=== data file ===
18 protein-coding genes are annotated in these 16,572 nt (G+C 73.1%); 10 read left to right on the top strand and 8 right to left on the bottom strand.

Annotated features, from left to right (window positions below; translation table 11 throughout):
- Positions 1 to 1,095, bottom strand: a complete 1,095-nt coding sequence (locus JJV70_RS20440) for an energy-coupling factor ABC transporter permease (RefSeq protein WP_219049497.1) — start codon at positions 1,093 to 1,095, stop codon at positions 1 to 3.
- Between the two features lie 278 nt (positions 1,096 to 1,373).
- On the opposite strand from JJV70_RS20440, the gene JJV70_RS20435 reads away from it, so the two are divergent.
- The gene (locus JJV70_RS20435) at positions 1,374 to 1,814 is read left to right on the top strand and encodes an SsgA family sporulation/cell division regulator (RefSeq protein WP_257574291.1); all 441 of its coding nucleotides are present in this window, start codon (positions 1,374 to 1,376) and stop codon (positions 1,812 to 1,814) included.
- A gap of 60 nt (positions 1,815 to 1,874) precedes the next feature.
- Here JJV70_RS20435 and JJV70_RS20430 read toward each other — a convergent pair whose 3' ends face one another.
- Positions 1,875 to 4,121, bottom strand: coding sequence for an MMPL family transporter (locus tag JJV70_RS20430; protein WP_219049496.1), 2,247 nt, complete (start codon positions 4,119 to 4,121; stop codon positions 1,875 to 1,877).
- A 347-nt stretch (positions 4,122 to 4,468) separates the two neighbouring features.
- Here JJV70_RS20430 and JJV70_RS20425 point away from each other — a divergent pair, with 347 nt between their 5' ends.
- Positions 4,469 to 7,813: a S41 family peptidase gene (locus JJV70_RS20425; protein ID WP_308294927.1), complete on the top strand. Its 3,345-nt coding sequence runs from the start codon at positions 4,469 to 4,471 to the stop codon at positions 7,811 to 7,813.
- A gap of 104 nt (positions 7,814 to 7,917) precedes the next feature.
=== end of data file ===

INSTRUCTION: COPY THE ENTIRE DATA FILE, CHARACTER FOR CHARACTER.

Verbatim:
18 protein-coding genes are annotated in these 16,572 nt (G+C 73.1%); 10 read left to right on the top strand and 8 right to left on the bottom strand.

Annotated features, from left to right (window positions below; translation table 11 throughout):
- Positions 1 to 1,095, bottom strand: a complete 1,095-nt coding sequence (locus JJV70_RS20440) for an energy-coupling factor ABC transporter permease (RefSeq protein WP_219049497.1) — start codon at positions 1,093 to 1,095, stop codon at positions 1 to 3.
- Between the two features lie 278 nt (positions 1,096 to 1,373).
- On the opposite strand from JJV70_RS20440, the gene JJV70_RS20435 reads away from it, so the two are divergent.
- The gene (locus JJV70_RS20435) at positions 1,374 to 1,814 is read left to right on the top strand and encodes an SsgA family sporulation/cell division regulator (RefSeq protein WP_257574291.1); all 441 of its coding nucleotides are present in this window, start codon (positions 1,374 to 1,376) and stop codon (positions 1,812 to 1,814) included.
- A gap of 60 nt (positions 1,815 to 1,874) precedes the next feature.
- Here JJV70_RS20435 and JJV70_RS20430 read toward each other — a convergent pair whose 3' ends face one another.
- Positions 1,875 to 4,121, bottom strand: coding sequence for an MMPL family transporter (locus tag JJV70_RS20430; protein WP_219049496.1), 2,247 nt, complete (start codon positions 4,119 to 4,121; stop codon positions 1,875 to 1,877).
- A 347-nt stretch (positions 4,122 to 4,468) separates the two neighbouring features.
- Here JJV70_RS20430 and JJV70_RS20425 point away from each other — a divergent pair, with 347 nt between their 5' ends.
- Positions 4,469 to 7,813: a S41 family peptidase gene (locus JJV70_RS20425; protein ID WP_308294927.1), complete on the top strand. Its 3,345-nt coding sequence runs from the start codon at positions 4,469 to 4,471 to the stop codon at positions 7,811 to 7,813.
- A gap of 104 nt (positions 7,814 to 7,917) precedes the next feature.